Rachel Brothers, a biracial teacher in Nova Scotia, Canada lost her job with the Black Educators Association because she ‘wasn’t black enough’.
She was awarded $10,200 last week after the Chairman of the Board of Inquiry at the Nova Scotia Human Rights Commission ruled that she was discriminated against because of the color of her skin.
Murray, who was appointed by the chief justice of the provincial court to hear the case, said Brothers was undermined by association staff who created a “toxic work environment” at both the Annapolis Valley regional office and the Halifax office with their “colourist thinking” and behaviour.
Murray said Brothers lost her job at the association in part because of decisions the association made in which her skin colour was a factor, “and the problems that her skin color had created in her office for another…employee.”
He wrote: “Ultimately, the injury to be compensated is the injury to Ms. Brothers’ dignity and self-respect.”
The report said Brothers was undermined by her subordinate, Catherine Collier, who had applied for the same job Brothers landed. Brothers later hired Collier.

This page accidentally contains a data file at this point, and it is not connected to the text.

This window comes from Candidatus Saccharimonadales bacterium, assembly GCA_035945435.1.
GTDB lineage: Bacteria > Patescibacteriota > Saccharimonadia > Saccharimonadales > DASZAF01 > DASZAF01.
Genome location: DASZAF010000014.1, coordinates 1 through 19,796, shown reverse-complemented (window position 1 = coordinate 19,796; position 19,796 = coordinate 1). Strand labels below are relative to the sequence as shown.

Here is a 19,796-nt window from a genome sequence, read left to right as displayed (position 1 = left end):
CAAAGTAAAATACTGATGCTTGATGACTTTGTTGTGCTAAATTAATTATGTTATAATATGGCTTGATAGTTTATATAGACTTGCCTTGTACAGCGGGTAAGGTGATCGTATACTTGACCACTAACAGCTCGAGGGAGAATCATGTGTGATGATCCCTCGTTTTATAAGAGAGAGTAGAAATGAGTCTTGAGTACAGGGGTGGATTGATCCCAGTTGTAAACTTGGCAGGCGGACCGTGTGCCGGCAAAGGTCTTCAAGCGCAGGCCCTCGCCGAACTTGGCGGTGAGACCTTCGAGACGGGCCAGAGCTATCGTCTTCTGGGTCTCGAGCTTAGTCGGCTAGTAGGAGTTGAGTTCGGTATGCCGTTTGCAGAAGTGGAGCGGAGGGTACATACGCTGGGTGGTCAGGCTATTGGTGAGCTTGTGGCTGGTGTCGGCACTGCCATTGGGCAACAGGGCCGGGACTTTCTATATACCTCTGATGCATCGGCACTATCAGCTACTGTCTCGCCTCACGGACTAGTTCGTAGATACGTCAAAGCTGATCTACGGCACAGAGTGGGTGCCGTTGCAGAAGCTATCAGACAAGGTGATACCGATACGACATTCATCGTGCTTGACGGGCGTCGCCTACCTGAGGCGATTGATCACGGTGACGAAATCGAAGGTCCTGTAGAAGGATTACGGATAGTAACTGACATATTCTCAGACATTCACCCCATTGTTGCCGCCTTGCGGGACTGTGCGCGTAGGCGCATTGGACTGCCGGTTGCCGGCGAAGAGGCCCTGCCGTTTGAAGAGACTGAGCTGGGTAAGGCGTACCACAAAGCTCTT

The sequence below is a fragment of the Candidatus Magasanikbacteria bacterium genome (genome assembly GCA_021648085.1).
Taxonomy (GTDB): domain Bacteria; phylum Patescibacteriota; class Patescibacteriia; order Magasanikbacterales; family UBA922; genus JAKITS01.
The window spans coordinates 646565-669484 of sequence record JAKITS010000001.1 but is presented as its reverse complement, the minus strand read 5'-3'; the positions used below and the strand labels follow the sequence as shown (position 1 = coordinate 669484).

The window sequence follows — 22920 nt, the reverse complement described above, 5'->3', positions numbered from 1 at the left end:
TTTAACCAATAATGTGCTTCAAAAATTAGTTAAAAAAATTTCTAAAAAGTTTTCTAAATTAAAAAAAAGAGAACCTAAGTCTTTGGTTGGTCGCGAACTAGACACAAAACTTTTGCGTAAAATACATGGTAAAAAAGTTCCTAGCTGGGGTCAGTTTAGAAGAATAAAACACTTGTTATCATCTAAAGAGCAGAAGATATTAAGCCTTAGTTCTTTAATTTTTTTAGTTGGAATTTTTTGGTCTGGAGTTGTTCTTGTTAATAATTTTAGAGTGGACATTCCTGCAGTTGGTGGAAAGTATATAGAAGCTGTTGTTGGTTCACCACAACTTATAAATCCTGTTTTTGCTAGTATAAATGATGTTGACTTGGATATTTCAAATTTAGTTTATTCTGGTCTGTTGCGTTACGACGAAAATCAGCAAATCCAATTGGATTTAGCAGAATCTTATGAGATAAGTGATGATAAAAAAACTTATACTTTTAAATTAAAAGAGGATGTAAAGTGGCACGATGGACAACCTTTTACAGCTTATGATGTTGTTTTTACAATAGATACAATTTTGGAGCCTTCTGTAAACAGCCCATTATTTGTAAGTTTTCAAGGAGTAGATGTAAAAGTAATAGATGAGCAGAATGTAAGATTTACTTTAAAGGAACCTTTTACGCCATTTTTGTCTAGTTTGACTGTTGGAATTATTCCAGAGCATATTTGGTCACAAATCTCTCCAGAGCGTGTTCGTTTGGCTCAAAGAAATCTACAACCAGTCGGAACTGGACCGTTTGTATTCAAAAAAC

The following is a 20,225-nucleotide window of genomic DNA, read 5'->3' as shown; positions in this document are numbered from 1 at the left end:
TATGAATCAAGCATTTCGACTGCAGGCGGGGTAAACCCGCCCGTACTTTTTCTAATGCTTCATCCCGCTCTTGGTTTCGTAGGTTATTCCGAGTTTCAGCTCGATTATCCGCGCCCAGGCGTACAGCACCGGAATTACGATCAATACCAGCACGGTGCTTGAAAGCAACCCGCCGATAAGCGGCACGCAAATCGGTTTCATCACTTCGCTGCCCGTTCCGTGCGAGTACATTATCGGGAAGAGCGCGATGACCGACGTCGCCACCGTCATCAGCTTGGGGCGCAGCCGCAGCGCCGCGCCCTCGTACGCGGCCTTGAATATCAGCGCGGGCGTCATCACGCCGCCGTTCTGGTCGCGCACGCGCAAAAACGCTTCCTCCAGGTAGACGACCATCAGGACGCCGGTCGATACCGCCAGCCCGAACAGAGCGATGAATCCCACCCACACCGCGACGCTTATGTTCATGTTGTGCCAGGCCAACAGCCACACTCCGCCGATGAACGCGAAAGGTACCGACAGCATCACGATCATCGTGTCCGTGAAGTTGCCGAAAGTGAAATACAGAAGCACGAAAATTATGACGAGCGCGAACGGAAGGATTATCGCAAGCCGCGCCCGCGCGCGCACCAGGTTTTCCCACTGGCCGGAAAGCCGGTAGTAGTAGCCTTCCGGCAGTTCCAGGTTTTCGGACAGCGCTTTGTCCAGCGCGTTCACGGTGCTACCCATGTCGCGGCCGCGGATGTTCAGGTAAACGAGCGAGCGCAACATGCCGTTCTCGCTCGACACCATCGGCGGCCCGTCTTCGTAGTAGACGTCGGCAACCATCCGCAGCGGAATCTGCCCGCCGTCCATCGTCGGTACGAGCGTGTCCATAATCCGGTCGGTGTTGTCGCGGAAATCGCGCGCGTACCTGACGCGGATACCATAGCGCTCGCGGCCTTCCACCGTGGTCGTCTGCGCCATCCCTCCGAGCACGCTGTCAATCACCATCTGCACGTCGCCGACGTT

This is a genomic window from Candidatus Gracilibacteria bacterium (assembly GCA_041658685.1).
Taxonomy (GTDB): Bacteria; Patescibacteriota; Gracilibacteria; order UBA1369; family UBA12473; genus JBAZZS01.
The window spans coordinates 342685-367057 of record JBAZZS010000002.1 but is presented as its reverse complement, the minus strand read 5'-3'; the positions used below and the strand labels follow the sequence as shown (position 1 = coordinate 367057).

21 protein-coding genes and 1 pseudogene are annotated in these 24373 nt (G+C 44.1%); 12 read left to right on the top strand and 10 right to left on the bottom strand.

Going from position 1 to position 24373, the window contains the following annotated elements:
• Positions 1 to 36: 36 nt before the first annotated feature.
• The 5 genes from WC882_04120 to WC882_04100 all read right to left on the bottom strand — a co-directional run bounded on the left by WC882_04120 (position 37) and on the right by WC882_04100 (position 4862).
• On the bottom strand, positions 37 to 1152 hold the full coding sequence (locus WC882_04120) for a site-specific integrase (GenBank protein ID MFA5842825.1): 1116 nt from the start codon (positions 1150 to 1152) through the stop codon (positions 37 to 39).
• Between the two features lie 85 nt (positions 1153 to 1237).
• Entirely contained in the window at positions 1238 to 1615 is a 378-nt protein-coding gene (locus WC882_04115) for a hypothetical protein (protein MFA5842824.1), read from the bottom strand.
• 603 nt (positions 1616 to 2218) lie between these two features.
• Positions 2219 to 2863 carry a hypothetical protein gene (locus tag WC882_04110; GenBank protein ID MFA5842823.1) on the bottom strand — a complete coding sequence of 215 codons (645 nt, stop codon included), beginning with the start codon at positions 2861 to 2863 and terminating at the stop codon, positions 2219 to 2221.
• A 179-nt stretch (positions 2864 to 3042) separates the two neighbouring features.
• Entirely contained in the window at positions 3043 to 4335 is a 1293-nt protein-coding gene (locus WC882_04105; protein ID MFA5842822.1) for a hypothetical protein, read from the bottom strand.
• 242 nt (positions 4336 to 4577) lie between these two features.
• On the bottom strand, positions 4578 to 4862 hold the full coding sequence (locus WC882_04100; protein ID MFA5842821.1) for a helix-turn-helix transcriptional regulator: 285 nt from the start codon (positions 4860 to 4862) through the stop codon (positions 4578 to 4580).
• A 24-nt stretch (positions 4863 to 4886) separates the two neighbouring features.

“It is clear to me that Ms. Brothers was undermined in part because she was younger than, and not as black as, Ms. Collier thought Ms. Brothers should be,” Murray wrote.
He went on to say, “In Ms. Collier’s eyes, Ms. Brothers was not really black enough.”
Murray said rather than being offended by Collier’s comments about Brothers’ skin colour, “too many of the staff made efforts to excuse them, or to contextualize them, or to even shrug them off as no big deal.”
How unfortunate is it that the woman responsible for Rachel’s termination is the same woman Rachel gave a job to?
Let this be a lesson to be mindful of to whom you extend a hand — you never know when a person will take that hand and use it to pull you down.